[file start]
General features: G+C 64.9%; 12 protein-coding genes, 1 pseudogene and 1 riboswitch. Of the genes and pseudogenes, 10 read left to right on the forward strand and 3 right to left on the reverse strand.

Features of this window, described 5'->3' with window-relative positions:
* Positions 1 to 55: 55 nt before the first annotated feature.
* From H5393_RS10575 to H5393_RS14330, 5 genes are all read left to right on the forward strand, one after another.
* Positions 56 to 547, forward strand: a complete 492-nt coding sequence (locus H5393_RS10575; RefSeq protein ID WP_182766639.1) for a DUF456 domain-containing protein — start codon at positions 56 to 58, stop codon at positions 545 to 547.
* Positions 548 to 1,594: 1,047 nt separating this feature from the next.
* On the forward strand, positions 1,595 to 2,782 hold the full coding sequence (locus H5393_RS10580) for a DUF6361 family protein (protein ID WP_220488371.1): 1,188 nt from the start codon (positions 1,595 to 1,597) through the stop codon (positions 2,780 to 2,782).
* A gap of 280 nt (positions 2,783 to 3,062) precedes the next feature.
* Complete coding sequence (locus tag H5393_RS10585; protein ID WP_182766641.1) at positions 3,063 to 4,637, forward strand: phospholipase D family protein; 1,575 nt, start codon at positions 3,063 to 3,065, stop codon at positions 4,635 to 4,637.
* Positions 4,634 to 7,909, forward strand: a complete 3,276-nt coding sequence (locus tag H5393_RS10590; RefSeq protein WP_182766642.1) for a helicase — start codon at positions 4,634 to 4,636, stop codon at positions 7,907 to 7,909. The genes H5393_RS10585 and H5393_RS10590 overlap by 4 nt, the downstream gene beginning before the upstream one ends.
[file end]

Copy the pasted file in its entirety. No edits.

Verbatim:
General features: G+C 64.9%; 12 protein-coding genes, 1 pseudogene and 1 riboswitch. Of the genes and pseudogenes, 10 read left to right on the forward strand and 3 right to left on the reverse strand.

Features of this window, described 5'->3' with window-relative positions:
* Positions 1 to 55: 55 nt before the first annotated feature.
* From H5393_RS10575 to H5393_RS14330, 5 genes are all read left to right on the forward strand, one after another.
* Positions 56 to 547, forward strand: a complete 492-nt coding sequence (locus H5393_RS10575; RefSeq protein ID WP_182766639.1) for a DUF456 domain-containing protein — start codon at positions 56 to 58, stop codon at positions 545 to 547.
* Positions 548 to 1,594: 1,047 nt separating this feature from the next.
* On the forward strand, positions 1,595 to 2,782 hold the full coding sequence (locus H5393_RS10580) for a DUF6361 family protein (protein ID WP_220488371.1): 1,188 nt from the start codon (positions 1,595 to 1,597) through the stop codon (positions 2,780 to 2,782).
* A gap of 280 nt (positions 2,783 to 3,062) precedes the next feature.
* Complete coding sequence (locus tag H5393_RS10585; protein ID WP_182766641.1) at positions 3,063 to 4,637, forward strand: phospholipase D family protein; 1,575 nt, start codon at positions 3,063 to 3,065, stop codon at positions 4,635 to 4,637.
* Positions 4,634 to 7,909, forward strand: a complete 3,276-nt coding sequence (locus tag H5393_RS10590; RefSeq protein WP_182766642.1) for a helicase — start codon at positions 4,634 to 4,636, stop codon at positions 7,907 to 7,909. The genes H5393_RS10585 and H5393_RS10590 overlap by 4 nt, the downstream gene beginning before the upstream one ends.